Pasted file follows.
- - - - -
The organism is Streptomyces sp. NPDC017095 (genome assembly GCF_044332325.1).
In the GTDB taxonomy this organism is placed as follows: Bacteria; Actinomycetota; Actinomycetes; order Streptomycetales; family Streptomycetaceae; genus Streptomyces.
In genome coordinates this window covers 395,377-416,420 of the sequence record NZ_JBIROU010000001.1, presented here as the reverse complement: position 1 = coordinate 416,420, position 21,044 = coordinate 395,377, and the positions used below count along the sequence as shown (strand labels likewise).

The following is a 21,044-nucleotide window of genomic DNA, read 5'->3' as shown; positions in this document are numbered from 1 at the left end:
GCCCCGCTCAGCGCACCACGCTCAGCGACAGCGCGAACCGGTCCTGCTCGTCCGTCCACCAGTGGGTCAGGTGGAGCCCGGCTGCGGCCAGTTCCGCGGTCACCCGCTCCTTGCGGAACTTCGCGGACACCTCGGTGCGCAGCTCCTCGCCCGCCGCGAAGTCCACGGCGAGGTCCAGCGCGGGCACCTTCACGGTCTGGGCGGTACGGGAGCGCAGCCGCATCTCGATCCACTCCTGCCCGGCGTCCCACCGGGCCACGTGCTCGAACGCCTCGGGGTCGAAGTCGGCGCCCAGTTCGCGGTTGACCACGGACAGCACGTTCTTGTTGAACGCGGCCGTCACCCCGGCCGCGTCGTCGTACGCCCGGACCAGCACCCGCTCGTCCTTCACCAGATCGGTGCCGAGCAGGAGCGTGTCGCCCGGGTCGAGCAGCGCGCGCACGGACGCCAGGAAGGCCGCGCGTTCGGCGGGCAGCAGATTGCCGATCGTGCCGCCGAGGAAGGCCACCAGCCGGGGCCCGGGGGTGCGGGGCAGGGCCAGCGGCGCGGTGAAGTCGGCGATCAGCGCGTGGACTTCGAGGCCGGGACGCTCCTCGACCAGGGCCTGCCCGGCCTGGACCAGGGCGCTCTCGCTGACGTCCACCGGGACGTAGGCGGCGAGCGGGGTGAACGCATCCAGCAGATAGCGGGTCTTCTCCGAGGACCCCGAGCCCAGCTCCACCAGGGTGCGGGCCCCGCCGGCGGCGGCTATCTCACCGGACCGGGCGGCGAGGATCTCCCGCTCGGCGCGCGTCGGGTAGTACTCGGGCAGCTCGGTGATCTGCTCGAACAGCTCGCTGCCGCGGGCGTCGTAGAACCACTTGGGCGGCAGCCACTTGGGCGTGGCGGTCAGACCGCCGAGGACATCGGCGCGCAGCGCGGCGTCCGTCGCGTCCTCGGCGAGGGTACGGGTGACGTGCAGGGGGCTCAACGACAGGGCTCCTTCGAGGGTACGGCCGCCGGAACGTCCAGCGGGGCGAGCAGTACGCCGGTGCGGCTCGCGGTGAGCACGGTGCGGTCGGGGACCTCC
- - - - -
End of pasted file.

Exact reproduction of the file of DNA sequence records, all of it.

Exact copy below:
The organism is Streptomyces sp. NPDC017095 (genome assembly GCF_044332325.1).
In the GTDB taxonomy this organism is placed as follows: Bacteria; Actinomycetota; Actinomycetes; order Streptomycetales; family Streptomycetaceae; genus Streptomyces.
In genome coordinates this window covers 395,377-416,420 of the sequence record NZ_JBIROU010000001.1, presented here as the reverse complement: position 1 = coordinate 416,420, position 21,044 = coordinate 395,377, and the positions used below count along the sequence as shown (strand labels likewise).

The following is a 21,044-nucleotide window of genomic DNA, read 5'->3' as shown; positions in this document are numbered from 1 at the left end:
GCCCCGCTCAGCGCACCACGCTCAGCGACAGCGCGAACCGGTCCTGCTCGTCCGTCCACCAGTGGGTCAGGTGGAGCCCGGCTGCGGCCAGTTCCGCGGTCACCCGCTCCTTGCGGAACTTCGCGGACACCTCGGTGCGCAGCTCCTCGCCCGCCGCGAAGTCCACGGCGAGGTCCAGCGCGGGCACCTTCACGGTCTGGGCGGTACGGGAGCGCAGCCGCATCTCGATCCACTCCTGCCCGGCGTCCCACCGGGCCACGTGCTCGAACGCCTCGGGGTCGAAGTCGGCGCCCAGTTCGCGGTTGACCACGGACAGCACGTTCTTGTTGAACGCGGCCGTCACCCCGGCCGCGTCGTCGTACGCCCGGACCAGCACCCGCTCGTCCTTCACCAGATCGGTGCCGAGCAGGAGCGTGTCGCCCGGGTCGAGCAGCGCGCGCACGGACGCCAGGAAGGCCGCGCGTTCGGCGGGCAGCAGATTGCCGATCGTGCCGCCGAGGAAGGCCACCAGCCGGGGCCCGGGGGTGCGGGGCAGGGCCAGCGGCGCGGTGAAGTCGGCGATCAGCGCGTGGACTTCGAGGCCGGGACGCTCCTCGACCAGGGCCTGCCCGGCCTGGACCAGGGCGCTCTCGCTGACGTCCACCGGGACGTAGGCGGCGAGCGGGGTGAACGCATCCAGCAGATAGCGGGTCTTCTCCGAGGACCCCGAGCCCAGCTCCACCAGGGTGCGGGCCCCGCCGGCGGCGGCTATCTCACCGGACCGGGCGGCGAGGATCTCCCGCTCGGCGCGCGTCGGGTAGTACTCGGGCAGCTCGGTGATCTGCTCGAACAGCTCGCTGCCGCGGGCGTCGTAGAACCACTTGGGCGGCAGCCACTTGGGCGTGGCGGTCAGACCGCCGAGGACATCGGCGCGCAGCGCGGCGTCCGTCGCGTCCTCGGCGAGGGTACGGGTGACGTGCAGGGGGCTCAACGACAGGGCTCCTTCGAGGGTACGGCCGCCGGAACGTCCAGCGGGGCGAGCAGTACGCCGGTGCGGCTCGCGGTGAGCACGGTGCGGTCGGGGACCTCC